Developing the Right Approach
So what can be done to make absences less disruptive and ultimately reduce the number of absences taken? The process should start with accurate analysis and reporting, derived from labour data captured within an enterprise time and attendance system. Equipped with this information, managers can better understand absence reasons and durations within the context of work schedules, labour budgets and other critical data. After analysing such information, patterns may emerge that may identify particular employees or groups within unusually high or frequent absence rates. While some of that behavior may be fraudulent, it’s not just about finding out who’s abusing the system; the some excessive absences may be alleviated by changes to scheduling practices, leave policies, or other workforce functions. For example, employees may simply be taking “mental health” days to attend to family matters if their formal work schedule doesn’t allow them to do so.
Making any changes, though, requires two core considerations. The company must consider how any absence management adjustments will impact day-to-day performance. For example, augmenting your absence policies may affect how shifts are filled or how easily a manager can find the right number of qualified team members to work a specific project. Changes can also be interpreted as a promotion of, or detraction from, an employee’s work/life balance. Is the company viewed as an organisation that understands and safeguards the work/life balance needs of the employee or one that takes a heavy-handed approach with little regard for such things? As for engagement, the way the company develops its practices, introduces them to workers and handles the overall change management process can all influence perceptions and impact the long-term results.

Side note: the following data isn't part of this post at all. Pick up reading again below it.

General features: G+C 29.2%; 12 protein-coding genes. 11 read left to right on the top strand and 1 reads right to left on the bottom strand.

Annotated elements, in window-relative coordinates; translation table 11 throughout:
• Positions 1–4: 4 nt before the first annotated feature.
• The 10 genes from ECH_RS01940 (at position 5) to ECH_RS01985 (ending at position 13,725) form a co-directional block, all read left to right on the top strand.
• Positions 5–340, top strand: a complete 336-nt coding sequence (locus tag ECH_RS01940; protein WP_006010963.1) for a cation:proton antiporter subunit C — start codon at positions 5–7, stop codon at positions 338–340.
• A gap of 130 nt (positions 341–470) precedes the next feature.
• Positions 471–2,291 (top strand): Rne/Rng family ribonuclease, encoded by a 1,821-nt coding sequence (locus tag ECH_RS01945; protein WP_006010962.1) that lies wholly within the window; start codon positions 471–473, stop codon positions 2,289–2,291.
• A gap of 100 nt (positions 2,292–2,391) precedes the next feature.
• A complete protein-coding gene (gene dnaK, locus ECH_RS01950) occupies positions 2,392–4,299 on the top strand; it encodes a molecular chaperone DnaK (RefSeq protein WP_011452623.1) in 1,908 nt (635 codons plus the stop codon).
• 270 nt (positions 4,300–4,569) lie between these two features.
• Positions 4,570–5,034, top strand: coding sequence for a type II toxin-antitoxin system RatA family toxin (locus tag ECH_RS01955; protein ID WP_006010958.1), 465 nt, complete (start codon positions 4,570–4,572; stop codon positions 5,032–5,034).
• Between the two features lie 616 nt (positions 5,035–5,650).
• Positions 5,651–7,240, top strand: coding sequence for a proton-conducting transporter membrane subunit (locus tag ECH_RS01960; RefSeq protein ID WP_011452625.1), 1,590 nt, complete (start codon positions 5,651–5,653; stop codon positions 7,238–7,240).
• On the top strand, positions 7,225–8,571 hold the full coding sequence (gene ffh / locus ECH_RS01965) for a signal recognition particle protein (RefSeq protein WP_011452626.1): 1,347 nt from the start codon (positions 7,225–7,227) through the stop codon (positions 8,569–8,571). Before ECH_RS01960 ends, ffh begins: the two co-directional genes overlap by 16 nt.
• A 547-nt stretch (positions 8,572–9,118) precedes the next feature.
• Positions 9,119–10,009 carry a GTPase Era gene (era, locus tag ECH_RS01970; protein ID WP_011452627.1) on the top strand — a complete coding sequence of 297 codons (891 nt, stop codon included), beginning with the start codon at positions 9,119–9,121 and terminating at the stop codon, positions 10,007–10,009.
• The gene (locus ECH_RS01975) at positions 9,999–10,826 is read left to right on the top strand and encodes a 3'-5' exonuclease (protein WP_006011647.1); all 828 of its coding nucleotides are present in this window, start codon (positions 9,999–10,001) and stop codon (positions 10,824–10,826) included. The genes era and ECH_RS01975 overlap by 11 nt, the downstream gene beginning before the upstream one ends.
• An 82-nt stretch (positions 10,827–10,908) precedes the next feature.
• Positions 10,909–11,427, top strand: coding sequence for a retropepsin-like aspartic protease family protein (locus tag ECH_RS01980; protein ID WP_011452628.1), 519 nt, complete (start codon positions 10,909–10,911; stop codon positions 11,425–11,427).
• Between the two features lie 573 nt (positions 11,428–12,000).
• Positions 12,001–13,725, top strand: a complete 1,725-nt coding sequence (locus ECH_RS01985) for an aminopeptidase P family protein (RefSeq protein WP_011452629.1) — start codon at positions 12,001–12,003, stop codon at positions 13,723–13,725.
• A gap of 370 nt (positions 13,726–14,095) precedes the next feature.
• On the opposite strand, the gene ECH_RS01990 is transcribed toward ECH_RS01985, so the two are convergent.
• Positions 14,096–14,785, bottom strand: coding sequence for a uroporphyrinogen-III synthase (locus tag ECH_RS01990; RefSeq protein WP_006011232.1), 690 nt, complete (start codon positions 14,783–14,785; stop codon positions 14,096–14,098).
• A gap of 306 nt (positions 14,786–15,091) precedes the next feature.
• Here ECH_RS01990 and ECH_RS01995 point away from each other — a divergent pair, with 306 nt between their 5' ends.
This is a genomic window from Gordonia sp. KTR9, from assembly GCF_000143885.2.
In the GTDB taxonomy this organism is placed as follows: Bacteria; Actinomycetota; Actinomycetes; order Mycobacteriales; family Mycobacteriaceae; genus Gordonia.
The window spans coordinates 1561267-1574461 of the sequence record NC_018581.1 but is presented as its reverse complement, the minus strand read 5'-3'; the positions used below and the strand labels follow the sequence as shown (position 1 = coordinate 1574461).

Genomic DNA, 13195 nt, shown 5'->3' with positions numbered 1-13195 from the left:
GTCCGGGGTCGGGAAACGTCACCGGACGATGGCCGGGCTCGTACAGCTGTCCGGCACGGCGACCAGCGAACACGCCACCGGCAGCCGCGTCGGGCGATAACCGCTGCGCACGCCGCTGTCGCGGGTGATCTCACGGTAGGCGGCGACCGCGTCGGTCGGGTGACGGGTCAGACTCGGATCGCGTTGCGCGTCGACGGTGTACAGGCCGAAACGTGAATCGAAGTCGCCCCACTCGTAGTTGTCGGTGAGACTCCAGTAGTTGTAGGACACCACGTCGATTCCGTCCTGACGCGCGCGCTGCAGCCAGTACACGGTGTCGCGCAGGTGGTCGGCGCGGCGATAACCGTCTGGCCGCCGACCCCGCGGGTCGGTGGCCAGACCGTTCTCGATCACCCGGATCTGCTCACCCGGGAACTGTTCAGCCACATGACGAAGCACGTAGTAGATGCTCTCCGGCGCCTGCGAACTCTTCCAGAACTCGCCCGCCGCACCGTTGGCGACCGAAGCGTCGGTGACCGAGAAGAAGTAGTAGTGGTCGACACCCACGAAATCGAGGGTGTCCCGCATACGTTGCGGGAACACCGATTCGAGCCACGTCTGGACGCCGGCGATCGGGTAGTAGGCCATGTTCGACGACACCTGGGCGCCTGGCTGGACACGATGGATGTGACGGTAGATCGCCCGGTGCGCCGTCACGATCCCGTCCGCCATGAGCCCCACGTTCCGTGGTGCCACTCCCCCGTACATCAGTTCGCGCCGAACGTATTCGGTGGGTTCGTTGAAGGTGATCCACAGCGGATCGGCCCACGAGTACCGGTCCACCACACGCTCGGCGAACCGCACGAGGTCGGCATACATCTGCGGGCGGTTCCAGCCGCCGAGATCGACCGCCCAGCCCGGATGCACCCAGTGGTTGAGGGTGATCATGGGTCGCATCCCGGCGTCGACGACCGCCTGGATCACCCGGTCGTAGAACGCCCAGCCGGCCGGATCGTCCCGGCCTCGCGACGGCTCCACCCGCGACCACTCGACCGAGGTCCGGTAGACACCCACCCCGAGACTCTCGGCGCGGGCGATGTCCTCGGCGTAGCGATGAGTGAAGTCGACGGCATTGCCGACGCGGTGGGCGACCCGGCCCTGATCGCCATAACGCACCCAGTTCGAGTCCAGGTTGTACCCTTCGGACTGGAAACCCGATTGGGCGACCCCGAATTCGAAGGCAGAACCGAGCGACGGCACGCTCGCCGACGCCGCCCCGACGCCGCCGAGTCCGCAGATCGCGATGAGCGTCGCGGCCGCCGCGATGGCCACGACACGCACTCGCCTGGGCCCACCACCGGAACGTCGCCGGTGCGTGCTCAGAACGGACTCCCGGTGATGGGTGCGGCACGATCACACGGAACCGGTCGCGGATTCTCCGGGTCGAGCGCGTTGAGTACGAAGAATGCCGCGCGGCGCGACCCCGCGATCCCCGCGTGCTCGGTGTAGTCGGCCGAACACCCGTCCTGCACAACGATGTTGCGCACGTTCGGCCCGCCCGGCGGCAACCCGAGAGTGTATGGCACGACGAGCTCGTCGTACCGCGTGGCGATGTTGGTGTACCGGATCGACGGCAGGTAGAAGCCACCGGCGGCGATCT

No matter what path you take with absence, the right technology is essential to facilitate the development of and transition to a new strategy. Increasingly, organisations are looking for a single “source of truth” about time, work, and absence data, rather than having disparate systems to manage the functions of time and attendance, scheduling, reporting and analytics and absence and leave. With an effective workforce management system in place, the company can gain a contextual view of absence rates and their impact on labour cost, utilisation and schedules. What results is a more efficient administration of necessary absences supported by reliable data.
Achieving Absence Management Success
Employee absences have long presented employers with a number of challenges and recent data point to a growing concern. Companies that take a closer look at their current absence policies and find the areas for improvement and adopt the strategies and technologies that can shape a new approach will be better position to reduce the disruption and costs that absences can entail. Not only will this help preserve operating margins and productivity levels, but it will help to build a strong corporate culture that keeps employees motivated, retained and eager to perform at their best.
Article by Marcello Sambartolo, who is the UK Marketing Manager at WorkForce Software